Columbia Woman Takes Shortcut To Win Marathon And What We Can Learn From It…Updated

Kendall SchlerI feel really bad for Kendall Schler, the 26 year old woman from Columbia who race officials stripped of her win in St. Louis’ GO! Marathon after determining that she didn’t run the entire course. If her name and picture hadn’t already been displayed in both the St. Louis Post Dispatch and Columbia Tribune, I wouldn’t include it here because I take no pleasure in her pain.


According to reports, Ms. Schler snuck onto the course after the last check point and crossed the finish line in an attempt to be declared the winner. In 2014 Schler had finished the same race in third place with a time that easily qualified her for the Boston Marathon. But as a part of their investigation into this year’s race officials reviewed last year’s race and decided that she hadn’t run the complete course either year. Schler was disqualified in both 2014 and 2015 GO! races as well as forfeited her opportunity to run in Boston.

In 1980 Rosie Ruiz was declared the winner of the 84th Boston Marathon only to be disqualified 8 days later after it was learned she didn’t run the entire course. Ms. Ruiz’s life continued to decline as she was convicted for embezzling $60,000 and later arrested for her involvement in the sale of cocaine.

Shortcuts are tempting because they promise the reward without investing time and effort. We’d love to find a shortcut to getting out of debt that would allow us to avoid the hard choice of saying no to something we really want. We’d love to find a shortcut to a good marriage that would allow us to avoid considering our spouse as more important than ourselves. We’d love to find a shortcut to good health that would allow us to eat whatever we want without any consequences.

I don’t know what Kendall Schler’s motivations were for taking a shortcut and pretending to win a marathon that she didn’t run. Clearly to some degree she wanted the benefits of winning (the fame, money, opportunity) without actually having to train. Many Christians want a shortcut to spiritual maturity. We want to have Christian character or a mature prayer life or a deep understanding of the Bible or a God honoring marriage without much praying, studying, reading and self-sacrifice. Here’s the thing: If the marathon officials weren’t fooled by Kendall Schler or Rosie Ruiz, how much less will God be fooled by us?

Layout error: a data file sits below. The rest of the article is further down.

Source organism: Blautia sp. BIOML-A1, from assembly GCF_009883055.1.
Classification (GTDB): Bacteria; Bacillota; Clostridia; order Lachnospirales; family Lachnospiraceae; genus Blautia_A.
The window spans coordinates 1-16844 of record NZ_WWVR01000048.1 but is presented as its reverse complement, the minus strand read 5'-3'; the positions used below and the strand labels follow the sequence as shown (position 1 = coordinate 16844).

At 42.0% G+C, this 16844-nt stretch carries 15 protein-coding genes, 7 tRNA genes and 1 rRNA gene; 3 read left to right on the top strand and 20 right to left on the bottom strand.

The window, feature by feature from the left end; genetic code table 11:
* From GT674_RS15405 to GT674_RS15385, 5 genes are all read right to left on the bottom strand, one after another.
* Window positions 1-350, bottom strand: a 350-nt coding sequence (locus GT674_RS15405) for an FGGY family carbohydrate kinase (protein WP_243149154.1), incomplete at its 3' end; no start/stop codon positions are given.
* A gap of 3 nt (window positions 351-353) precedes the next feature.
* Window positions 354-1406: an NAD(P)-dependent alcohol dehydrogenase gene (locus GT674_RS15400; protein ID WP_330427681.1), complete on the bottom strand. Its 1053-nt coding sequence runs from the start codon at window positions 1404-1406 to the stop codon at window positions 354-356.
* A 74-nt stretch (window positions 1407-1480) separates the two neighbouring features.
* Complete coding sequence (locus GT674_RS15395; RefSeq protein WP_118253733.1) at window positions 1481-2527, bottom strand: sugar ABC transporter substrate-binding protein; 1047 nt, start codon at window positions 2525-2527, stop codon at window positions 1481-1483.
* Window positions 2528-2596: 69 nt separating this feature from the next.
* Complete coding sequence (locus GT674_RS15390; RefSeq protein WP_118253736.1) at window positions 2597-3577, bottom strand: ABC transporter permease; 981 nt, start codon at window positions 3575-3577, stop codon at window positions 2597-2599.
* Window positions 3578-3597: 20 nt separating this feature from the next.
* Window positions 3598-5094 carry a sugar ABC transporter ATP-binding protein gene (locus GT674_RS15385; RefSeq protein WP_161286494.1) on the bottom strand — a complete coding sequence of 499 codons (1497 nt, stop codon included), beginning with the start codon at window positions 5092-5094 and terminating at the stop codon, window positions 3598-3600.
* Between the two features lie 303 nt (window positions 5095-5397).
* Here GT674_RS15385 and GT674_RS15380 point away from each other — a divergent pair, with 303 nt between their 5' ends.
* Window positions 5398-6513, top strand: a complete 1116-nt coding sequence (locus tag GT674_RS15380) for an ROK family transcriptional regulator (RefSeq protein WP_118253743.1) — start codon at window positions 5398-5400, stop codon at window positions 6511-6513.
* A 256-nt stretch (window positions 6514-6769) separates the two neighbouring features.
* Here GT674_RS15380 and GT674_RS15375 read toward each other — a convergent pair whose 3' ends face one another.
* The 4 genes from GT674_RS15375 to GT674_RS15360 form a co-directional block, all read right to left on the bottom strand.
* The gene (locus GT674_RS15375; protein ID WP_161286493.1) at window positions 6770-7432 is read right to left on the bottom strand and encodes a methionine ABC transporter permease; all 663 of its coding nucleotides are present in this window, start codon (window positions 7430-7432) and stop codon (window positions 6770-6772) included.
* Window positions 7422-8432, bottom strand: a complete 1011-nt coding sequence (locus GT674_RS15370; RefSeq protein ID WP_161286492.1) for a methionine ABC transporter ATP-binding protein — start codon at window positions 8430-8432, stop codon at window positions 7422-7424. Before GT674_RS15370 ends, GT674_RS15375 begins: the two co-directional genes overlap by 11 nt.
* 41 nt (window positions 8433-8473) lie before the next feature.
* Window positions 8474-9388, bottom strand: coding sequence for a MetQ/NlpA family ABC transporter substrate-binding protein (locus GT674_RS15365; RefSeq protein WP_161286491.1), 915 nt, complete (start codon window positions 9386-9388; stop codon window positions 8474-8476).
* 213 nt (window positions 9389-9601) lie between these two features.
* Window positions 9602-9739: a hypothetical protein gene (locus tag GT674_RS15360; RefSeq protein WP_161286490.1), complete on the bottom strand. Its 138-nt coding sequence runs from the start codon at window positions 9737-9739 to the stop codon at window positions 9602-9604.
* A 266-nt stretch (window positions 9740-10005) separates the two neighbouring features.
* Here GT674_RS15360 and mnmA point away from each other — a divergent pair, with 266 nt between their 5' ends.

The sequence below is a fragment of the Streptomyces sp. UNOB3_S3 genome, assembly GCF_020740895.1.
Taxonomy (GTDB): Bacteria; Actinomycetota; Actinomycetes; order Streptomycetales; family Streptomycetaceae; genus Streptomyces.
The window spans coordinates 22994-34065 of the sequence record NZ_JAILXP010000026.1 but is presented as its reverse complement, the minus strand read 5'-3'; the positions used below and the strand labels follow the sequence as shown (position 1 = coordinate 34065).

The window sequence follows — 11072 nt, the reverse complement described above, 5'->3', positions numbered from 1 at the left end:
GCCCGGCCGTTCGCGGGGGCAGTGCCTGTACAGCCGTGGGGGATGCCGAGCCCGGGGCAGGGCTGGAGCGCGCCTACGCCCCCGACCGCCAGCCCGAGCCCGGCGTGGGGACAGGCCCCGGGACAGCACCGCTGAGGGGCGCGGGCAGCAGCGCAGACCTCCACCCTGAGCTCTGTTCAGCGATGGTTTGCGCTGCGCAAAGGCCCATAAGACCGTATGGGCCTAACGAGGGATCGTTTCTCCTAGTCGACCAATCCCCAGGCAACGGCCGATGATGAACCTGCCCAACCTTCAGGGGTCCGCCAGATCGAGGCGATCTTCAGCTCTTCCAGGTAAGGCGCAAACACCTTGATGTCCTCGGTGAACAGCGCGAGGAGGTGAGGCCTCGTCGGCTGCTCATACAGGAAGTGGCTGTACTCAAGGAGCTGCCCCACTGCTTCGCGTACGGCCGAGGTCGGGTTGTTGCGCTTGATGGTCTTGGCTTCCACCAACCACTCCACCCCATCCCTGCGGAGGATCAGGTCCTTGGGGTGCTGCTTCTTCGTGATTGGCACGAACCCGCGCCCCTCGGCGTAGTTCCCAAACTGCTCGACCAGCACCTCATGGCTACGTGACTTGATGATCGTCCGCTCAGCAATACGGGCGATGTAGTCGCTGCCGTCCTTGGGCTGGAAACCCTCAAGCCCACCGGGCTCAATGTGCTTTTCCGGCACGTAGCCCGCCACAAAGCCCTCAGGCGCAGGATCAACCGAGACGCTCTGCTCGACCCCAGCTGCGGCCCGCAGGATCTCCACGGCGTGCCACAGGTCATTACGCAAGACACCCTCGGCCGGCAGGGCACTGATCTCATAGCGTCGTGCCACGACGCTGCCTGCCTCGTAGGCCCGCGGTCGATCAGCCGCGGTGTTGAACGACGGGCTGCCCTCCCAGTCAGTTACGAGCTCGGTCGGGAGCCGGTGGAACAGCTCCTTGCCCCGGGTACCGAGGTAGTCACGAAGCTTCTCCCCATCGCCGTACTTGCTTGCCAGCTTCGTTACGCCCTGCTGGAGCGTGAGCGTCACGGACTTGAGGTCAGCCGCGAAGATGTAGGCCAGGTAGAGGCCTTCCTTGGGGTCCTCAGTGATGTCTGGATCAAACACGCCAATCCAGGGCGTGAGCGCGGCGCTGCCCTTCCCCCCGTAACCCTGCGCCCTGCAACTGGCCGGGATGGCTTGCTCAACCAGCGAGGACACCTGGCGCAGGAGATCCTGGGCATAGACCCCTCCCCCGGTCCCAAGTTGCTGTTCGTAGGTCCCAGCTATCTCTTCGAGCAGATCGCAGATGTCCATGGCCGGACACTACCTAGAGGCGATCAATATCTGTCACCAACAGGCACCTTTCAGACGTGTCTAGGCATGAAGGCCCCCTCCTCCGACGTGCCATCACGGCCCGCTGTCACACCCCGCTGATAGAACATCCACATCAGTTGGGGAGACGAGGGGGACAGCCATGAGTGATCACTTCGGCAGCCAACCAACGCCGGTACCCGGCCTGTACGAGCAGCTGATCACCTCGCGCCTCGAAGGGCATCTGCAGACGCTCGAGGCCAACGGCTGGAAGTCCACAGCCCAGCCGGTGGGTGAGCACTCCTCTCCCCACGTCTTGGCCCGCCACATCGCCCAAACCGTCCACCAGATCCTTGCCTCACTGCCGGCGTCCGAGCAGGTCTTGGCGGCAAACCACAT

There is no shortcut to spiritual maturity. If you don’t read your Bible, you won’t understand it nor be transformed by it. If you don’t invest time and effort in Christian friendships, you won’t have the spiritual support you need and want. If you don’t show up at church regularly, you won’t get the spiritual feeding God intends. If you don’t serve, you won’t become like Christ. I could go on and on but you get the point: There are no shortcuts in becoming like Jesus.

The training required to run a marathon can be found on lots of websites. Knowing what to do is easy. Doing it is hard. The same can be said of “training” to be Christlike. We have a pretty good idea that it involves reading a little bit of the Bible each day, spending few minutes dwelling on a verse or two from Scripture, praying through a Psalm, putting what you’re reading into practice, asking God to help you believe the gospel’s promises are a few of the ways we can train spiritually. Knowing what to do is easy. Doing it is hard. But shortcuts never work.

1 Timothy 4:7-8 …train yourself to be godly. For physical training is of some value, but godliness has value for all things, holding promise for both the present life and the life to come.

Update: I’m not on Facebook but a friend told me that a couple of people are upset that I used Kendall’s Schler’s name in this post. One woman said that I “called her out” and that it seemed “unchristian to point a finger and announce her sin.” A couple of thoughts…

1. If you reread the first paragraph of the post, you’ll see that I said that I wouldn’t have used her name or drawn attention to her in any way if her name hadn’t already been in both the St. Louis and Columbia newspapers. I feel really badly for this woman but the reality is that her name is in the public conversation.

2. I’m not sure that I think that it’s “unchristian” to use an illustration of a public figure. It would be “unchristian” to attack her or condemn her. But after having asked several people I trust to read the post, I don’t think I did those things.

3. As a pastor I use illustrations all the time in sermons, classes, and blog posts to name a few. Why did this one strike a few people in a way none of the others have? I think it’s because this is a local person and Columbia has a bit of a small town feel (and I mean that in the best possible way). I mentioned Rosie Ruiz in the same post but no one was bothered by that. In fact no one has ever told me that I shouldn’t use illustrations and examples based on real people. But of course most illustrations are based on national figures not local ones.

4. It would be wrong of me to condemn, attack, belittle, or humiliate a person in an illustration regardless of where they were from. And I hope that I never do that. If I do, please tell me. I’m easy to get in contact with.

5. There is a good lesson in all of this that I can learn from. When it comes to mentioning people living in Columbia, even public figures that have already been in the news, I need to be extra sensitive. I’m sure that if I knew Kendall Schler, I’d prefer not to see her name mentioned in a local blog. Lesson learned. I’ll be more careful in the future.

One Comment

  1. Tessa said:

    Wow Keith, all,of it was well written, i appreciate the extra Grace on top at the end, bc i can see the heart. Thank you fur this post!

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